It’s the season of giving, and boy could the Big Ten use some luck after this week.

The Big Ten/ACC Challenge came and went, and it was an unsightly scene for the former. The Big Ten posted a 211 record against its fellow Power Five conference foes, unveiling harsh signs of the down year that many expected. Now for the Michigan men’s basketball team, with a newly-designed Big Ten schedule, the first of two December conference matchups begins Saturday against Indiana and both teams desperately need a pick-me-up victory.  

The Hoosiers (4-3) have essentially been a captainless ship thus far, with seven players averaging seven or more points. Guard Robert Johnson is the closest qualifier to be recognized as Indiana’s leader, ranking first on the team in scoring with 14.1 points per game. The bulky, 195-pound senior is the only Hoosier averaging more than 25 minutes per game and could pose the greatest challenge to the Wolverines (6-2), who remain in limbo over who will take over the point guard reins.

Johnson was especially impressive in Indiana’s narrow 91-81 loss to No. 1 Duke on Wednesday, showcasing an expansive range while contributing tough defense on the Blue Devils’ backcourt amidst an otherwise porous defensive effort by his team.

On Saturday, the direction of the contest may ultimately depend on which Indiana shows up — the one that lost to Indiana State at home by 21, or the one that was neck-and-neck with Duke for almost a full 40 minutes.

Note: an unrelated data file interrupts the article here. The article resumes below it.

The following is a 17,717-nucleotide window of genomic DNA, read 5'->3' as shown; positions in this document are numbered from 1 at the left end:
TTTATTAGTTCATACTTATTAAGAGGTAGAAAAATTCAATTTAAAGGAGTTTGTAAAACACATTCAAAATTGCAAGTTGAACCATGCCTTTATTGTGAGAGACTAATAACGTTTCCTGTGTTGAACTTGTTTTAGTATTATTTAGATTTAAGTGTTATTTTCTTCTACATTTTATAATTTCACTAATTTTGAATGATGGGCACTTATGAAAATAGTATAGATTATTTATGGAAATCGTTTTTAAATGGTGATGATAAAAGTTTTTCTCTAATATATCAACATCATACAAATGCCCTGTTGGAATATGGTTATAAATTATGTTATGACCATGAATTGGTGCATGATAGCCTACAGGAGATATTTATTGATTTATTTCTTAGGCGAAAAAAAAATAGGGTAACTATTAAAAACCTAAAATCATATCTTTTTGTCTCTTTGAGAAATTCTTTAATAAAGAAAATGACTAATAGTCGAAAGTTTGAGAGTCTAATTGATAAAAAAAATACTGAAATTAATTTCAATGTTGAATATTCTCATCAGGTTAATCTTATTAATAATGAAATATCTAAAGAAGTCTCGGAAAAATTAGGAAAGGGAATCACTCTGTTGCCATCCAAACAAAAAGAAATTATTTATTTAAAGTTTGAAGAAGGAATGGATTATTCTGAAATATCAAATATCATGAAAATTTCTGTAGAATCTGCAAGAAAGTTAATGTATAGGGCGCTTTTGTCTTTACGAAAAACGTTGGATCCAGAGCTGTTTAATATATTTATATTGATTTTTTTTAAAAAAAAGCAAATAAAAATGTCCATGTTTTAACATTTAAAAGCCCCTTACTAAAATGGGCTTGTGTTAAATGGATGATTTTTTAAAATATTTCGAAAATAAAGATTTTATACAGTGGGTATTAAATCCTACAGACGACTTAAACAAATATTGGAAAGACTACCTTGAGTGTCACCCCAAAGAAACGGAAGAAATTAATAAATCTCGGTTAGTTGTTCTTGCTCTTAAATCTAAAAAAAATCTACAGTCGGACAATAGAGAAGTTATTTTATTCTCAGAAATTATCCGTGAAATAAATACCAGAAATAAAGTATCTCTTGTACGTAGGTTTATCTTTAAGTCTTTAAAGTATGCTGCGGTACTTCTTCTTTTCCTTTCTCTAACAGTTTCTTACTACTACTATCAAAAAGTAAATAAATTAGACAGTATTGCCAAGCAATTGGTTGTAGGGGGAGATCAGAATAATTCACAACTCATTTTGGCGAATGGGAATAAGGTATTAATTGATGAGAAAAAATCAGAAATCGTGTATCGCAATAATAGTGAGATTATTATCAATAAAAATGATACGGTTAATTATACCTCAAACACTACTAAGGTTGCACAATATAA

This volatility, though, is all too familiar to Michigan. After a nearly flawless performance against UC Riverside last Sunday, the Wolverines looked like they somehow picked up more momentum against No. 13 North Carolina with an astonishing 8-for-8 start from the field. The incredulous shooting was short-lived, as Michigan followed that start with a more typical 20-for-58 finish en route to an 86-71 defeat.

“I think North Carolina might be that good, and we’re definitely not that bad. But we certainly played poorly,” said Michigan coach John Beilein after the loss. “… We (shot well), too. But we all of a sudden went out of that and got a little uncharacteristic of ourselves and we got what we deserved.”

Added junior forward Moritz Wagner: “I don’t like to say that (we’re young) because that sounds like an excuse. … We can’t allow that stuff. That just can’t happen. We’re a great group and we always talk about how great our chemistry is. We’ve gotta show that on the floor.”

A 15-point defeat to a college basketball powerhouse isn’t a cause for concern, of course. The Wolverines’ torrid scoring pace initially illustrated their potential to attack from all spots on the floor. Wagner waltzed freely in the paint, Charles Matthews continued creating space for his shots and Michigan was passing well and finding open looks from beyond the arc — they just weren’t falling like they should have.

An obvious weak point the matchup against the Tar Heels revealed, however, is inconsistent frontcourt defense from Wagner and fifth-year senior forward Duncan Robinson. North Carolina’s Luke Maye had a field day overpowering Robinson, and Wagner struggled to corral defensive rebounds over the more-athletic Theo Pinson and the towering Garrison Brooks and Sterling Manley. Indiana’s De’Ron Davis and Juwan Morgan may not carry the same finesse as the Tar Heels big men, but they will be the biggest front court duo the Wolverines have faced so far.

“We weren’t ready for the quickness, the speed and the precision that they run with,” Beilein said. “We weren’t locked in defensively, we just weren’t locked in. I can’t tell you why. We’ve seen it before, we’ve gotta shore it up.”

Eight games into the season, Beilein is yet to solidify an eight- or nine-player rotation that would put the cynical fan at ease, even against a rebuilding team like the Hoosiers. With Big Ten season starting early, having that decided quickly is becoming the fine line between winning and losing.

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